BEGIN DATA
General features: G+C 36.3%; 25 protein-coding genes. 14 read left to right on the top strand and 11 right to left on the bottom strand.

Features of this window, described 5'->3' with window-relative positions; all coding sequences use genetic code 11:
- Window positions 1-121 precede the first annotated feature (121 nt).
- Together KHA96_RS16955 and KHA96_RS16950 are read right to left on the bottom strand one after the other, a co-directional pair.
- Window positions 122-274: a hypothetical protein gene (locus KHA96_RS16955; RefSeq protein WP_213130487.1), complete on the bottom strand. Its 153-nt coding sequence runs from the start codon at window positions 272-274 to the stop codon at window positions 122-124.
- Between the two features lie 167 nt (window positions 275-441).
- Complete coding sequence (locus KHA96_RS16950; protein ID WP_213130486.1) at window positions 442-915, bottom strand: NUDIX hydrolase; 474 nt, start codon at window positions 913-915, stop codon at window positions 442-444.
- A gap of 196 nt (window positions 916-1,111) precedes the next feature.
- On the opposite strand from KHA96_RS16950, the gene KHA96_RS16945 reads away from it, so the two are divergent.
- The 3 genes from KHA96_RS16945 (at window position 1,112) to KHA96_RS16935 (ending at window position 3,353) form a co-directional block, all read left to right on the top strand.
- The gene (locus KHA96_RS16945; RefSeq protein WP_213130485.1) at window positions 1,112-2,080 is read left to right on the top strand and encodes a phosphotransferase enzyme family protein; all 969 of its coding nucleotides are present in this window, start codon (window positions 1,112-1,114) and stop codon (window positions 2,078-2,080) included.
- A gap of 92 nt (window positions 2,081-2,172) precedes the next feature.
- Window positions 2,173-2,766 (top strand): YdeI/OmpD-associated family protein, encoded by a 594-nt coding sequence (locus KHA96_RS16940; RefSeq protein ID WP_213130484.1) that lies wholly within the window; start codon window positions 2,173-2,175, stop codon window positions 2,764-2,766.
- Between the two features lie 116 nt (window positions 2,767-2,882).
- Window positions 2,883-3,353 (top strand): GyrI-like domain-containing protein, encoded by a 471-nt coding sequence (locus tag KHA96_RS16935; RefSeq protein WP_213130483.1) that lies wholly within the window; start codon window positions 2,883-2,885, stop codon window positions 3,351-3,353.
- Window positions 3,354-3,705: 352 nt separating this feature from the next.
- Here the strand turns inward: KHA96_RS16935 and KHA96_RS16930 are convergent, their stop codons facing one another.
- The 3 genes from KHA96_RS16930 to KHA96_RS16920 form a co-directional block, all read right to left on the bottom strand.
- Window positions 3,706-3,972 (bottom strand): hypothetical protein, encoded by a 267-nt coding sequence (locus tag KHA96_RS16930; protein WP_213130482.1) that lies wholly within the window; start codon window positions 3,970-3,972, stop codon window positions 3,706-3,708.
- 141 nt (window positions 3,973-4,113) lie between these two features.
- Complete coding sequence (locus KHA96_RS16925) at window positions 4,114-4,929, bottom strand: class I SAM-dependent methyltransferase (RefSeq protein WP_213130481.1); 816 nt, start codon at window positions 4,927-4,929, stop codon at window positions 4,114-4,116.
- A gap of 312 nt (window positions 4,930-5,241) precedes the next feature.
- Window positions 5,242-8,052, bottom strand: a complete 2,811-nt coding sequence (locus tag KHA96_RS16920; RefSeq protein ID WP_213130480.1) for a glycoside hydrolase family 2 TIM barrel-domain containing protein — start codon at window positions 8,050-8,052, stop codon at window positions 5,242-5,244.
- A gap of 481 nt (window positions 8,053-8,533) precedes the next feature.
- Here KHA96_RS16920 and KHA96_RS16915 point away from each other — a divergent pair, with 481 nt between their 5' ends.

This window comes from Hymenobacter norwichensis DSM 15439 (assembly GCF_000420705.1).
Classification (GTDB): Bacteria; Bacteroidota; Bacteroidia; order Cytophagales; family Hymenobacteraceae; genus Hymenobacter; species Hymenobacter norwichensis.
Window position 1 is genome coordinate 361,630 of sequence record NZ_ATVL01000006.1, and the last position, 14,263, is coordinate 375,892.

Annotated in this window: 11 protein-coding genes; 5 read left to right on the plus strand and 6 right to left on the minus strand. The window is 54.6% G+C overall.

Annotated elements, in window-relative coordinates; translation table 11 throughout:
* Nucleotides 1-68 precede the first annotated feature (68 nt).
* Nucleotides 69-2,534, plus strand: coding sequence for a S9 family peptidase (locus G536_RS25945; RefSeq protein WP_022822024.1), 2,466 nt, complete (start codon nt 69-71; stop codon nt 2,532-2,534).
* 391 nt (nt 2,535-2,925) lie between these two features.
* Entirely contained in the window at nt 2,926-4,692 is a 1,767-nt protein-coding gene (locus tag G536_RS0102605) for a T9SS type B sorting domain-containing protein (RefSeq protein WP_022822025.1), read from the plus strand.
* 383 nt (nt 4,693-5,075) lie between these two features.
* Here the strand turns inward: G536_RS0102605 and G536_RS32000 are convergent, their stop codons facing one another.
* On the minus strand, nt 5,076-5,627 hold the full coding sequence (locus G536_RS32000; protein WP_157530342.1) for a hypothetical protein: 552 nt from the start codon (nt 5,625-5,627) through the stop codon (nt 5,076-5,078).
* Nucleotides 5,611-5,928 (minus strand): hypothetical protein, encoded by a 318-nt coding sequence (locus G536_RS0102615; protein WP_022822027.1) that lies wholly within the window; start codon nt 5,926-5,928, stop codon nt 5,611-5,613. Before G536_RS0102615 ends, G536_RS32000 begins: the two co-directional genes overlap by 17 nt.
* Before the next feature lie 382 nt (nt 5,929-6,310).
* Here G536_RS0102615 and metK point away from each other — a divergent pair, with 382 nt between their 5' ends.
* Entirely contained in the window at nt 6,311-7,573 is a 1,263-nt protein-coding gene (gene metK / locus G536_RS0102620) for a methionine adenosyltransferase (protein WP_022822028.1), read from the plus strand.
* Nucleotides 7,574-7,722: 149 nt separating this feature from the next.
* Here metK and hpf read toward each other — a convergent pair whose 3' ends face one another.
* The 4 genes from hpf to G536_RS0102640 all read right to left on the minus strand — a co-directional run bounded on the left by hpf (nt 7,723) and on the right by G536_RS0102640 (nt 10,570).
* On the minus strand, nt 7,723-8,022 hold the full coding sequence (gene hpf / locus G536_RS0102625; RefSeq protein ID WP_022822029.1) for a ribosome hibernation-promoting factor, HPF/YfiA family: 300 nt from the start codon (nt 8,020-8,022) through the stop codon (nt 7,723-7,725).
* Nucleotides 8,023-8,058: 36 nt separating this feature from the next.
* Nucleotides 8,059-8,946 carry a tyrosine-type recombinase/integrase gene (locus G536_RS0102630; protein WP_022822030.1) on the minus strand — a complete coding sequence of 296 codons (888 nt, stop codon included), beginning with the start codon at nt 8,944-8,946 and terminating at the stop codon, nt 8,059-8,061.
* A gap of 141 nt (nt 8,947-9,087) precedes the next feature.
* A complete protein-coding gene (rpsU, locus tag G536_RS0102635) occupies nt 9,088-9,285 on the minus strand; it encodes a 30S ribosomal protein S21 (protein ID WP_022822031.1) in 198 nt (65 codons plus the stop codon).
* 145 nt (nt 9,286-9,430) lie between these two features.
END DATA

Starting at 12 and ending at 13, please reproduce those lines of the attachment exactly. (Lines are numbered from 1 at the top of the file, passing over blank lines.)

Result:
- A gap of 92 nt (window positions 2,081-2,172) precedes the next feature.
- Window positions 2,173-2,766 (top strand): YdeI/OmpD-associated family protein, encoded by a 594-nt coding sequence (locus KHA96_RS16940; RefSeq protein ID WP_213130484.1) that lies wholly within the window; start codon window positions 2,173-2,175, stop codon window positions 2,764-2,766.